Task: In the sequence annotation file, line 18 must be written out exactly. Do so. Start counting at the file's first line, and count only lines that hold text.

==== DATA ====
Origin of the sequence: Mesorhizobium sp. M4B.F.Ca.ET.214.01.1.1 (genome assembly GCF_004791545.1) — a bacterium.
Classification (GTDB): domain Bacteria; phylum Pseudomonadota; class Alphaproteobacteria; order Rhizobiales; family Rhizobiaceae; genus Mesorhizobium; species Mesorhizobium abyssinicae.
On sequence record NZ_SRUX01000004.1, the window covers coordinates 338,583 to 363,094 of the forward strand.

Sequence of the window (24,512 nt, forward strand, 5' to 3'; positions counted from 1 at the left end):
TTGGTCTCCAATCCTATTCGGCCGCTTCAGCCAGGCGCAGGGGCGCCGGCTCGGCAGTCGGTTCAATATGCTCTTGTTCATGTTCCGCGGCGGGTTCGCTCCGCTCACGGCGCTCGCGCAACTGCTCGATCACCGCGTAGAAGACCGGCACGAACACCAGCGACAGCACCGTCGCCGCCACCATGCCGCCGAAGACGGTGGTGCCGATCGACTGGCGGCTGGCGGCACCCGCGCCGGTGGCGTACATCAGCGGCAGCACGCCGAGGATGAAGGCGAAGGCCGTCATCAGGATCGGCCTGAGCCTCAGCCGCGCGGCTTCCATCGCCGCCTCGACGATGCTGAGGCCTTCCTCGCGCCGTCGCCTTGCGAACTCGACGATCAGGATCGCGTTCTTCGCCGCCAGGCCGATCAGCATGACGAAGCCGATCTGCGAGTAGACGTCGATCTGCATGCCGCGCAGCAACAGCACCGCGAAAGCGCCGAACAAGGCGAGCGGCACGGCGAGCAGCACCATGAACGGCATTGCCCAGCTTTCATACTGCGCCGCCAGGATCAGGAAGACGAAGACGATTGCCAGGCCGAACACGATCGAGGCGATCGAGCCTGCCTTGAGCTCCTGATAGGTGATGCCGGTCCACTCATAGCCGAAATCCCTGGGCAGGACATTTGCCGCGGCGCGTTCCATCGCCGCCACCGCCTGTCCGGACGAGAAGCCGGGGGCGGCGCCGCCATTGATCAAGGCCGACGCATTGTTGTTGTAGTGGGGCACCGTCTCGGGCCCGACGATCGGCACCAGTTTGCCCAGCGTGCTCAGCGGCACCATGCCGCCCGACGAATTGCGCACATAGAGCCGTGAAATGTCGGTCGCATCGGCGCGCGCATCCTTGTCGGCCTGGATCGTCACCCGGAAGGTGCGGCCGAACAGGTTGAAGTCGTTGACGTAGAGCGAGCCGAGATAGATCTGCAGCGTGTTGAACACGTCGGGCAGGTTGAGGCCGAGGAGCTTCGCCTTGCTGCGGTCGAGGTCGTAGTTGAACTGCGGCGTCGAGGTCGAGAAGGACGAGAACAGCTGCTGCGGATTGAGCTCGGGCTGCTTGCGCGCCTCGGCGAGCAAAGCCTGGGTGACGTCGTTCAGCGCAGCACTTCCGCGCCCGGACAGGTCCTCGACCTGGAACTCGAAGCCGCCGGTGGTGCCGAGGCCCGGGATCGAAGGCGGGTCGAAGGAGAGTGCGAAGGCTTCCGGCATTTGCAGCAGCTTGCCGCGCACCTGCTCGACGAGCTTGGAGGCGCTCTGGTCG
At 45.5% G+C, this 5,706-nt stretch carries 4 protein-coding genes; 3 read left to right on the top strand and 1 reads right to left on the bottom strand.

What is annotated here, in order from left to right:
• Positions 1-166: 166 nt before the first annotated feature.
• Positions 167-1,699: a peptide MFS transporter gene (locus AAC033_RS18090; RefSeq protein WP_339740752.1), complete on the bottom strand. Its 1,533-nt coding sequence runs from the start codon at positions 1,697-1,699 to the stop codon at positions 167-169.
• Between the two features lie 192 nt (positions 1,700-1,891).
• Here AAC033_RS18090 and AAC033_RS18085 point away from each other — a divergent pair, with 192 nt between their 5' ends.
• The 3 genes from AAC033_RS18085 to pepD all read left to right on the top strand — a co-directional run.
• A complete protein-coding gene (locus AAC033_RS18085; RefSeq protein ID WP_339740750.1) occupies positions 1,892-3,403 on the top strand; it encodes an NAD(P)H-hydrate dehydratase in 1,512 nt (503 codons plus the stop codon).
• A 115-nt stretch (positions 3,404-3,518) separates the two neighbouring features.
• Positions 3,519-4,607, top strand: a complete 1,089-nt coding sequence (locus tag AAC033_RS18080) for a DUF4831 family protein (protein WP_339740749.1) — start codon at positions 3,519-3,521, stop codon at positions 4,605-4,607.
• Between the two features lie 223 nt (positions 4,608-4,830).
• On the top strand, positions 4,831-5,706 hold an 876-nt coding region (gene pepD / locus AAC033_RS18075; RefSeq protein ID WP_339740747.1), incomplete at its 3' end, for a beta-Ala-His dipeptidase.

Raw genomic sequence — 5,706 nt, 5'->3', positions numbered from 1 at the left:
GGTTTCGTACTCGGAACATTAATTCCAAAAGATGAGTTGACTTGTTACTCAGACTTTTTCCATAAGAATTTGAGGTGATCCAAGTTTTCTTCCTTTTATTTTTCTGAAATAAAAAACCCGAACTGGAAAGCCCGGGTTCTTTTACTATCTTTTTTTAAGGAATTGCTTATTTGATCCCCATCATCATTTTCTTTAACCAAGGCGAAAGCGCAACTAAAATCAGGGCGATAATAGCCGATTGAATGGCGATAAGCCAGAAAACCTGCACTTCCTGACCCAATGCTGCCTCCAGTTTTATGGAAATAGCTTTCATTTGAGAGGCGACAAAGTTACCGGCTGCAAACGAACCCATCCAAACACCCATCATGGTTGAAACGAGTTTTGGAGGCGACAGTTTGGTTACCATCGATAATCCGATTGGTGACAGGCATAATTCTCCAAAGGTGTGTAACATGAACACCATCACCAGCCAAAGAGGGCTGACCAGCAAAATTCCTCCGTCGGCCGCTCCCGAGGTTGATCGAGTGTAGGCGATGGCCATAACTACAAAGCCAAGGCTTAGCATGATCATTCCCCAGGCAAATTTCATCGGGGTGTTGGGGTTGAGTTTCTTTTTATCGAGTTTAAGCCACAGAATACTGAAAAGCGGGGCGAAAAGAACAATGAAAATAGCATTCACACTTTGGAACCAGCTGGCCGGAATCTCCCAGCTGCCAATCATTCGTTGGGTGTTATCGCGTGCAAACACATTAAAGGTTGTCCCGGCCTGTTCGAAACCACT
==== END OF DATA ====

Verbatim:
Raw genomic sequence — 5,706 nt, 5'->3', positions numbered from 1 at the left: